Wandering Through the Public Domain, Episode 2

A regular exploration of public domain genre works available through Project Gutenberg, Internet Archive, and Librivox.

By Colleen McMahon: Thanks for the warm welcome for my first entry! I’ll start with some responses to comments on that post, then move on to some new discoveries for this edition.

Camestros Felapton said: “Interesting that there are public domain works available from the 60s and 70s.”

I’ll start by saying that I’m not expert on the intricacies of public domain, and most of what I say now is based on the discussions I’ve seen about it on the Librivox volunteer forums and a little other reading.

The way copyright worked in the United States for much of the 20th century is that a published work’s copyright expired after 28 years, and then you had to renew it. If the copyright holder did not renew it, the work moved into the public domain.

This changed with the passage of a new copyright law in 1976. Works published on or after January 1, 1978 no longer have to be renewed and are subject to a single, but much longer, copyright term. With the most recent change, in 1998, everything published before 1923 is firmly public domain; for works published between 1923 and 1964, the copyright renewal standard still applies.

The statistic I’ve seen is that only about 15% of copyrights were ever renewed during that 1923-1964 period, so the vast majority of stuff published in that era IS in the public domain. The hitch is that you have to do tedious research to verify that the copyright was not renewed, and it’s hard to be 100% sure unless you are very knowledgeable about such things, or you pay several hundred dollars to have a professional research it for you.

(By the way, I’m not sure where that 1964 cutoff comes from, since 28 years before 1978 would be 1960, but that is the year I keep seeing in discussions, and there are some short stories published in magazines in the early 1960s that are on Project Gutenberg. Hopefully I can find out more about this and update in a future post!)

Works can also be released directly into the public domain. This is the case with that book of 1970s interviews I linked last time. The publication where the interviews appeared is long defunct and the copyright reverted to the author of the interviews, who chose to release them as a public domain compilation.

Because Project Gutenberg has volunteers who are very knowledgeable and careful copyright researchers, you can be 99.9% sure that if it appears on there, it’s out of copyright and safely in the public domain.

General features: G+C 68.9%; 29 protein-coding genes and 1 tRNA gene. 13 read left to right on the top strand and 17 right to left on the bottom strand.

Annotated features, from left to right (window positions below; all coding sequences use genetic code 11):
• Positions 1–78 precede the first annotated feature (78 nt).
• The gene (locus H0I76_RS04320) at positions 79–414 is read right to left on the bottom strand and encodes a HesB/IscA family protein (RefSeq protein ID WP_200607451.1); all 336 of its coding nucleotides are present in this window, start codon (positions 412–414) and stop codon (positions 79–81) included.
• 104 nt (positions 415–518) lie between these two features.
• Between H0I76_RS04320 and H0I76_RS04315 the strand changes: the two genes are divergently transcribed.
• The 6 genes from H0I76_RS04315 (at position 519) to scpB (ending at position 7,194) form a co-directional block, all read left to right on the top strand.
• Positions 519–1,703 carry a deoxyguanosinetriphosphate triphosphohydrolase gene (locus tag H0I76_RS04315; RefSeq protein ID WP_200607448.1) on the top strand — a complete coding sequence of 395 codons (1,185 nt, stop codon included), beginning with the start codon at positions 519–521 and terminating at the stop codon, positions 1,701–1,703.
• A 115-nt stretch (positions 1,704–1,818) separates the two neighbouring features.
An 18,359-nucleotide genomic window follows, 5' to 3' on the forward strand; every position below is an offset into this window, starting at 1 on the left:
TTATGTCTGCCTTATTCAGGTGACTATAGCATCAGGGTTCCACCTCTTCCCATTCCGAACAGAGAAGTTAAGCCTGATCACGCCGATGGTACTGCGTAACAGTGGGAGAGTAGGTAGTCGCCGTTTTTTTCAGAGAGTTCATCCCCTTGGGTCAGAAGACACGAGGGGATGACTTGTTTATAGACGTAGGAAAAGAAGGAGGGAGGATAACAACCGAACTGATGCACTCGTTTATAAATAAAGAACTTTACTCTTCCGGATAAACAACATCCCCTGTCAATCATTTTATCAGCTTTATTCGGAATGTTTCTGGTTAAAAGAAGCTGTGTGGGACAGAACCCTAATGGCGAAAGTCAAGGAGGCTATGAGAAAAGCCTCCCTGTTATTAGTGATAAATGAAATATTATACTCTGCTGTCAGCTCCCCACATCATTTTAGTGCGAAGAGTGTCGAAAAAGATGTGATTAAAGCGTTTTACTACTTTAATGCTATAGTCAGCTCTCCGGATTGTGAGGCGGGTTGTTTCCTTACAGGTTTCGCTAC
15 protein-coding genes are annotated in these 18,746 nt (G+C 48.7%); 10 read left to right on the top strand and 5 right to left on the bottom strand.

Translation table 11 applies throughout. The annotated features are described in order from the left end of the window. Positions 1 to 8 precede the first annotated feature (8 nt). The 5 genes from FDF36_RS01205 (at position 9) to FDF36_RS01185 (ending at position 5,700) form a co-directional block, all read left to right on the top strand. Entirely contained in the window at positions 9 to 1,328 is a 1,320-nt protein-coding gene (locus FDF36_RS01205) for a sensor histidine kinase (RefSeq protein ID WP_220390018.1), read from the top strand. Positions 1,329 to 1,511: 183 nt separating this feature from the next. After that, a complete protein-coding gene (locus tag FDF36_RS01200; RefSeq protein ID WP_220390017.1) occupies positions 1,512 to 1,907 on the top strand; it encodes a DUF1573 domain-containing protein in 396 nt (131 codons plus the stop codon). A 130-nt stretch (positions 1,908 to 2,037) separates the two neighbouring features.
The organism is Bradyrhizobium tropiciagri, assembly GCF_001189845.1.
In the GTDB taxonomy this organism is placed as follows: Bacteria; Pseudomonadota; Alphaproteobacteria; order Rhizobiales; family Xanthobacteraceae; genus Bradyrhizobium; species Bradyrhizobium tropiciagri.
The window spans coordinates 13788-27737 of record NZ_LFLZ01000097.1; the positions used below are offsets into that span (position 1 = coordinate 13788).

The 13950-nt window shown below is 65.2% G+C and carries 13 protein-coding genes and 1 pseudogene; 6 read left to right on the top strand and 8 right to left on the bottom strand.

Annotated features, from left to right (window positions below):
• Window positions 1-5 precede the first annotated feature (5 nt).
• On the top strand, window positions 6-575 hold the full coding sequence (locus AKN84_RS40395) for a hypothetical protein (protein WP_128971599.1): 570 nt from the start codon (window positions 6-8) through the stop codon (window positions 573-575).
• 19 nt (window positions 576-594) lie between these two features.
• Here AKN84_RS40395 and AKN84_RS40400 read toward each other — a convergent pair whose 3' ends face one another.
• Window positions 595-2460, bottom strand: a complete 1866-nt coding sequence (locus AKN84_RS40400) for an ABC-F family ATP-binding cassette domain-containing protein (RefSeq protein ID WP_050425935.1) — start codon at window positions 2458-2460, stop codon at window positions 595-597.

On Internet Archive, which allows just about anyone to upload anything, I usually narrow my searches to the “American Libraries” collections, because the libraries are equally cautious about making sure things are out of copyright.

I don’t want to encourage copyright infringement, so I will avoid linking anything here that is questionable; however, I will mention that various collections on Internet Archive are less strict with copyright, and are not hard to find there if you poke around a bit.

Ambyr said: “It might be what encourages me to finally download the LibriVox app.”

The Librivox app is very useful — I listen to it daily! But it’s important to know that the Librivox organization does NOT make the app; the app makers just use the Librivox material. The app also includes some old-time radio programs as well as some self-published/self-recorded contemporary audiobooks, neither of which come from Librivox.

You can stream and download Librivox works from the Librivox website itself, and all Librivox releases are also cataloged on Internet Archive and

Kip Williams said: “Viva la, er domaine libre! And may it start growing a bit faster.”

Fingers crossed, it’s about to, after 20 long years of being frozen. (More about that next time!)

Now onto this week’s finds:

Random searching in Project Gutenberg serendipitously led me to two lawyers who were also early SF authors, and who actually collaborated with each other: Arthur Leo Zagat (1896-1949) and Nat Schachner (1895-1955).

Arthur Leo Zagat has two stand-alone stories on PG:

(“Trapped in the great dome, Darl valiantly defends Earth’s outpost against the bird-man of Mars and his horde of pigmy henchmen”!)